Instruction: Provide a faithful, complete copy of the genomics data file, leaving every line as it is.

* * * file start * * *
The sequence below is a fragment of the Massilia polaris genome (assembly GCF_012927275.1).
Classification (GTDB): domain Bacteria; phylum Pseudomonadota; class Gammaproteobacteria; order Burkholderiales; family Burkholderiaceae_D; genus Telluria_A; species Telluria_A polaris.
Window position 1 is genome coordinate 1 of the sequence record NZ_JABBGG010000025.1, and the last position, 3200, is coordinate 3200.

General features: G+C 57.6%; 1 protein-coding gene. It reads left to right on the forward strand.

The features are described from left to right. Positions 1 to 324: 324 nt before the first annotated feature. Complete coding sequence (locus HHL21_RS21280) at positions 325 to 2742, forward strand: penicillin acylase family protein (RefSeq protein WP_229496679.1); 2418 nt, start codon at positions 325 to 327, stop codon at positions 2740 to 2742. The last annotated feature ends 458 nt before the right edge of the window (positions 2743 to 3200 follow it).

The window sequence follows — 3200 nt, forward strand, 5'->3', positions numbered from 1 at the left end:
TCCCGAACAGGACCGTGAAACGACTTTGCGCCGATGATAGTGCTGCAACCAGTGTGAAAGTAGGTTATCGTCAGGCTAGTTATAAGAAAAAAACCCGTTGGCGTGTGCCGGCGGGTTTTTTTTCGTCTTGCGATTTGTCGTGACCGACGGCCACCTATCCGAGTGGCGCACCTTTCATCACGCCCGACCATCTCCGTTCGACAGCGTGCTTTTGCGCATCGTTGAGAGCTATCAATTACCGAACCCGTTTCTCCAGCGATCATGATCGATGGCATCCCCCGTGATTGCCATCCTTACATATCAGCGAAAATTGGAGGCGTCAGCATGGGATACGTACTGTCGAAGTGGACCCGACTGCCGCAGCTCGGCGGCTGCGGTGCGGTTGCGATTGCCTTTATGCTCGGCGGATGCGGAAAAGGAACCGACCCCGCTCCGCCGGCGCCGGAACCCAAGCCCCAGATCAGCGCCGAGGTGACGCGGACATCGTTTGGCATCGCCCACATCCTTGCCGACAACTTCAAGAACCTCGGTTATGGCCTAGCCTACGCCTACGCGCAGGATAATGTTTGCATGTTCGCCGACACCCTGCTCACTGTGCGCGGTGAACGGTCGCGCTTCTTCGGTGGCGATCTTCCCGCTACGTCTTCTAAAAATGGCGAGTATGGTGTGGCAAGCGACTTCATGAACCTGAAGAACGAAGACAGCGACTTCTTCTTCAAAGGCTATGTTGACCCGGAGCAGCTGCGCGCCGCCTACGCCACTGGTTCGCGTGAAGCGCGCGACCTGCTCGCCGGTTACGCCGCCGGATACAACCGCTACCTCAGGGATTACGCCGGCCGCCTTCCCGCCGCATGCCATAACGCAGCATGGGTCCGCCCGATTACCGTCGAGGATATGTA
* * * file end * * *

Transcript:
The sequence below is a fragment of the Massilia polaris genome (assembly GCF_012927275.1).
Classification (GTDB): domain Bacteria; phylum Pseudomonadota; class Gammaproteobacteria; order Burkholderiales; family Burkholderiaceae_D; genus Telluria_A; species Telluria_A polaris.
Window position 1 is genome coordinate 1 of the sequence record NZ_JABBGG010000025.1, and the last position, 3200, is coordinate 3200.

General features: G+C 57.6%; 1 protein-coding gene. It reads left to right on the forward strand.

The features are described from left to right. Positions 1 to 324: 324 nt before the first annotated feature. Complete coding sequence (locus HHL21_RS21280) at positions 325 to 2742, forward strand: penicillin acylase family protein (RefSeq protein WP_229496679.1); 2418 nt, start codon at positions 325 to 327, stop codon at positions 2740 to 2742. The last annotated feature ends 458 nt before the right edge of the window (positions 2743 to 3200 follow it).

The window sequence follows — 3200 nt, forward strand, 5'->3', positions numbered from 1 at the left end:
TCCCGAACAGGACCGTGAAACGACTTTGCGCCGATGATAGTGCTGCAACCAGTGTGAAAGTAGGTTATCGTCAGGCTAGTTATAAGAAAAAAACCCGTTGGCGTGTGCCGGCGGGTTTTTTTTCGTCTTGCGATTTGTCGTGACCGACGGCCACCTATCCGAGTGGCGCACCTTTCATCACGCCCGACCATCTCCGTTCGACAGCGTGCTTTTGCGCATCGTTGAGAGCTATCAATTACCGAACCCGTTTCTCCAGCGATCATGATCGATGGCATCCCCCGTGATTGCCATCCTTACATATCAGCGAAAATTGGAGGCGTCAGCATGGGATACGTACTGTCGAAGTGGACCCGACTGCCGCAGCTCGGCGGCTGCGGTGCGGTTGCGATTGCCTTTATGCTCGGCGGATGCGGAAAAGGAACCGACCCCGCTCCGCCGGCGCCGGAACCCAAGCCCCAGATCAGCGCCGAGGTGACGCGGACATCGTTTGGCATCGCCCACATCCTTGCCGACAACTTCAAGAACCTCGGTTATGGCCTAGCCTACGCCTACGCGCAGGATAATGTTTGCATGTTCGCCGACACCCTGCTCACTGTGCGCGGTGAACGGTCGCGCTTCTTCGGTGGCGATCTTCCCGCTACGTCTTCTAAAAATGGCGAGTATGGTGTGGCAAGCGACTTCATGAACCTGAAGAACGAAGACAGCGACTTCTTCTTCAAAGGCTATGTTGACCCGGAGCAGCTGCGCGCCGCCTACGCCACTGGTTCGCGTGAAGCGCGCGACCTGCTCGCCGGTTACGCCGCCGGATACAACCGCTACCTCAGGGATTACGCCGGCCGCCTTCCCGCCGCATGCCATAACGCAGCATGGGTCCGCCCGATTACCGTCGAGGATATGTA